Dan posted about his frustrations about trying to write Christian fiction for a secular audience. One of his respondents, Becky, mentioned a site called Faith In Fiction, and I tripped on over there to see what others are writing about.
First, I can sympathize with Dan on a certain level. I've never tried to market my works of fiction, but I know how hard it is to write something that might reach a larger audience -- not for more money, but to have an impact in the same manner of C.S. Lewis. Not that either Dan or I are capable of matching such a timeless author's ability. More than anything, it makes you appreciate just how brilliant the author was.
The current discussion at Faith In Fiction is over what kind of culture and language to use in a Christian work of fiction. It doesn't surprise me this is an issue, but it's sort of disappointing that we, as Christians, are still thinking at this level. It's the same question I see Christians, writers and non-writers alike, struggling with: How do I engage a culture without embracing things that offend my faith?
I'm a journalist. As such, I've never had a fictional work published. (Let the jokes ensue). But if I ever do publish a fictional work, I will write about real people, real situations, real culture. I'm not going to hold back the language or situations to appease a Christian audience. Christians are fallible, and I want to portray Christians in their fallible state. I'm not going to censor bad language, although I might find unique ways to write around some of the most offensive stuff. I'm not going to alter bad behavior, although I might search for unique ways to describe it.
I don't write this to stumble anyone. However, if I'm going to write about authentic Christian people, I have to include their warts. My warts.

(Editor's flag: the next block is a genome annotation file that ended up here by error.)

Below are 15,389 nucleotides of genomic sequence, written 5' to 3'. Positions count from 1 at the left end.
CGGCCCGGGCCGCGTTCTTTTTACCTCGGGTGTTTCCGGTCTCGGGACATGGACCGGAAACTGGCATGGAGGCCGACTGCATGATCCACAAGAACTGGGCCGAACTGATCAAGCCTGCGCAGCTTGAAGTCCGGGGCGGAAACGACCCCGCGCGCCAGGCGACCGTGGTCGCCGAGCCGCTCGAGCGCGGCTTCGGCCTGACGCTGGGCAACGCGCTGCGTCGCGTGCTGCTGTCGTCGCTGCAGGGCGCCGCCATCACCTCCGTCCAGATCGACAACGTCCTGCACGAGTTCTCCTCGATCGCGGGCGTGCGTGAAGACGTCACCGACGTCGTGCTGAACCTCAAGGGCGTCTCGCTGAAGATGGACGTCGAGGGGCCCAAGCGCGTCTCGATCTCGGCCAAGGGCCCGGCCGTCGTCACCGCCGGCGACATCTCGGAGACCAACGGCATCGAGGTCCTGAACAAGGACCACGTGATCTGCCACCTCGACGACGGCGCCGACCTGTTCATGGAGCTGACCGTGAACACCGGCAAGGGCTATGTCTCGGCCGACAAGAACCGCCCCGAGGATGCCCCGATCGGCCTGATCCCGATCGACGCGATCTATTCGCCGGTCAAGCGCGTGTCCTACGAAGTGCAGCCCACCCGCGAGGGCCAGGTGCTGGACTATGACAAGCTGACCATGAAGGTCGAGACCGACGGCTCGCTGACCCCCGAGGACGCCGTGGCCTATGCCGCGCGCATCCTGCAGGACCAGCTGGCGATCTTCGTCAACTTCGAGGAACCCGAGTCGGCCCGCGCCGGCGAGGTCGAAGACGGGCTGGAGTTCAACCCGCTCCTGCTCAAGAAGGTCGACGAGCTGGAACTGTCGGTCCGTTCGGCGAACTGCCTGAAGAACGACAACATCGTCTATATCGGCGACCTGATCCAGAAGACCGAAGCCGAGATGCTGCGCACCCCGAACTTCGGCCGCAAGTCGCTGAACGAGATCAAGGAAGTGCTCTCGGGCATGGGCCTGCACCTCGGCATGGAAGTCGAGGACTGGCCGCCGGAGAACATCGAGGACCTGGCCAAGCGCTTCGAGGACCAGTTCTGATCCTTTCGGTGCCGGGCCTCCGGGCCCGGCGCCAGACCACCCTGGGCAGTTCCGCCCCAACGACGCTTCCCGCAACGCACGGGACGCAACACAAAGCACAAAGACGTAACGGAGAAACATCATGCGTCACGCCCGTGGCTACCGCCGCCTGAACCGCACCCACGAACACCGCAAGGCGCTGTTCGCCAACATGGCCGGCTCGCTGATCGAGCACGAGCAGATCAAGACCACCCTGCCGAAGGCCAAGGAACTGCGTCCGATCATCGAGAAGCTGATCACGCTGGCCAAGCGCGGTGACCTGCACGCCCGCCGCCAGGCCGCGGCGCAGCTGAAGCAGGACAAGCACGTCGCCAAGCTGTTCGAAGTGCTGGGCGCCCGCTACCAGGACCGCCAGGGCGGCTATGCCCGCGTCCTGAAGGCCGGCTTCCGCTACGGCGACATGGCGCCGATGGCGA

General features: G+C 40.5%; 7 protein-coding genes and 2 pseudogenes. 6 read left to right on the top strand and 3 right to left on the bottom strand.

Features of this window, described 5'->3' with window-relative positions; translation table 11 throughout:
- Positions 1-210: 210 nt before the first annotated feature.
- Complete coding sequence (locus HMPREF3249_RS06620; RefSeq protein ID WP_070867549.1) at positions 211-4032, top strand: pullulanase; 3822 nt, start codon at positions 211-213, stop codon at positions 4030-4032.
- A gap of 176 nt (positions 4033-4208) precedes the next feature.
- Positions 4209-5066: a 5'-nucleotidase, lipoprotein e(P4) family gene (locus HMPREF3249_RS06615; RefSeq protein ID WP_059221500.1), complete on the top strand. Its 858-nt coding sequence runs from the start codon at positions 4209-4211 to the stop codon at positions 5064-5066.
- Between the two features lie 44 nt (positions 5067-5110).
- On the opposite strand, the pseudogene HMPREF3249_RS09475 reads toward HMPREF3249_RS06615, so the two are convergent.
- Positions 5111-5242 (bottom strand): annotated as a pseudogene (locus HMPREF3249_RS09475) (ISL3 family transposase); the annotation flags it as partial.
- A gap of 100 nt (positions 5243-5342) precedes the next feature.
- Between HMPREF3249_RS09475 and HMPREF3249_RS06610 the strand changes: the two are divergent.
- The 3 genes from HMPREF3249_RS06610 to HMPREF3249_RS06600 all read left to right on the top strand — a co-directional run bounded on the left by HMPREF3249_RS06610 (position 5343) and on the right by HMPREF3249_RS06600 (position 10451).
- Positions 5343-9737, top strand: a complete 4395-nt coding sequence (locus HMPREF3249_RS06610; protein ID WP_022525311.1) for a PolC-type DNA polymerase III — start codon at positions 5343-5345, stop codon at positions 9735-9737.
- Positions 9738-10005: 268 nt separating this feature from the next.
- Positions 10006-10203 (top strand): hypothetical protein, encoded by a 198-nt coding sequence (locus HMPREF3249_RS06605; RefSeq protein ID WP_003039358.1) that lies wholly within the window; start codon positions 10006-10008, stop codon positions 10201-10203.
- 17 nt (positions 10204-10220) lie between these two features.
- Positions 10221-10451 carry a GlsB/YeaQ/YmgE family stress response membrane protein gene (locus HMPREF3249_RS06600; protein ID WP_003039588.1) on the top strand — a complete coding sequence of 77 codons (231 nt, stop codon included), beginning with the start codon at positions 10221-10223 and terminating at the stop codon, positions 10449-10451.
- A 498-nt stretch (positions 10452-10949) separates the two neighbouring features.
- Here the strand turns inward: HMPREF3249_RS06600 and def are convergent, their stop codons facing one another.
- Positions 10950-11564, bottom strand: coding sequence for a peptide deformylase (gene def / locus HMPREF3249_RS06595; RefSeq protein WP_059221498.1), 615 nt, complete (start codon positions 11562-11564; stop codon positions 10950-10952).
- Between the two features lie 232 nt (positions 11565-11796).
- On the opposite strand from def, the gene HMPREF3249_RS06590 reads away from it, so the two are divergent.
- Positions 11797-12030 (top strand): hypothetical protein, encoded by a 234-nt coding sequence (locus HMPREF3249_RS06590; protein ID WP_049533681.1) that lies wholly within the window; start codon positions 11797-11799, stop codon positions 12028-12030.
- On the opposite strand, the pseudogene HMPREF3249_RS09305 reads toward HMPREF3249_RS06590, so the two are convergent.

The fears that people will misinterpret bad behavior as Christian living are hollow. If am I writing in proper light, a reader will understand "this is a Christian behaving badly" and "this is a Christian gracefully living in obedience." What's more important is people can relate to these characters, and if anyone can remember how they acted before they became Christian, they should be able to note that non-Christians do a very poor job acting like Christians. They should also be able to note that obedience and maturity did not come overnight. Furthermore, I've never met a Christian who is absolutely good, so to write characters this way is to diminish a reader's ability to sustain their disbelief.
It strikes me that Christians are afraid to be transparent to the world, as if we have to show some kind of "we have it all together" image. What a crock. We would be selling them a false gospel if this is what people believe before coming to know Christ. If anything, my life has been taken apart and put back together one hundred times by God since I became a Christian. I have never known so much turmoil and trouble since I chose the more difficult path of following Christ. I'm not always graceful or humble about it, either. I gripe and complain like the Hebrews did in the desert. I bitch and moan. I threaten to give up and go back to enslavement. I am generally as stiff-necked, and I often have to be dragged into God's direction like a donkey on strike.
Many Christians embrace the culture in ways that they shouldn't. Am I not allowed to write about them? Do we not welcome these people back once they find correction in their hearts and their lives? Is there not room to write characters like this?
If we want to take the Gospel to the world in our fiction, we first need to be honest with ourselves about what we are, not just what we're about. When we start to reflect ourselves in our literature, when we can be transparent -- showing what's best and what's reality -- I think we'll start to see more Christian literature being taken seriously by the secular world.
As Dennis Miller says, that's just my opinion. I could be wrong.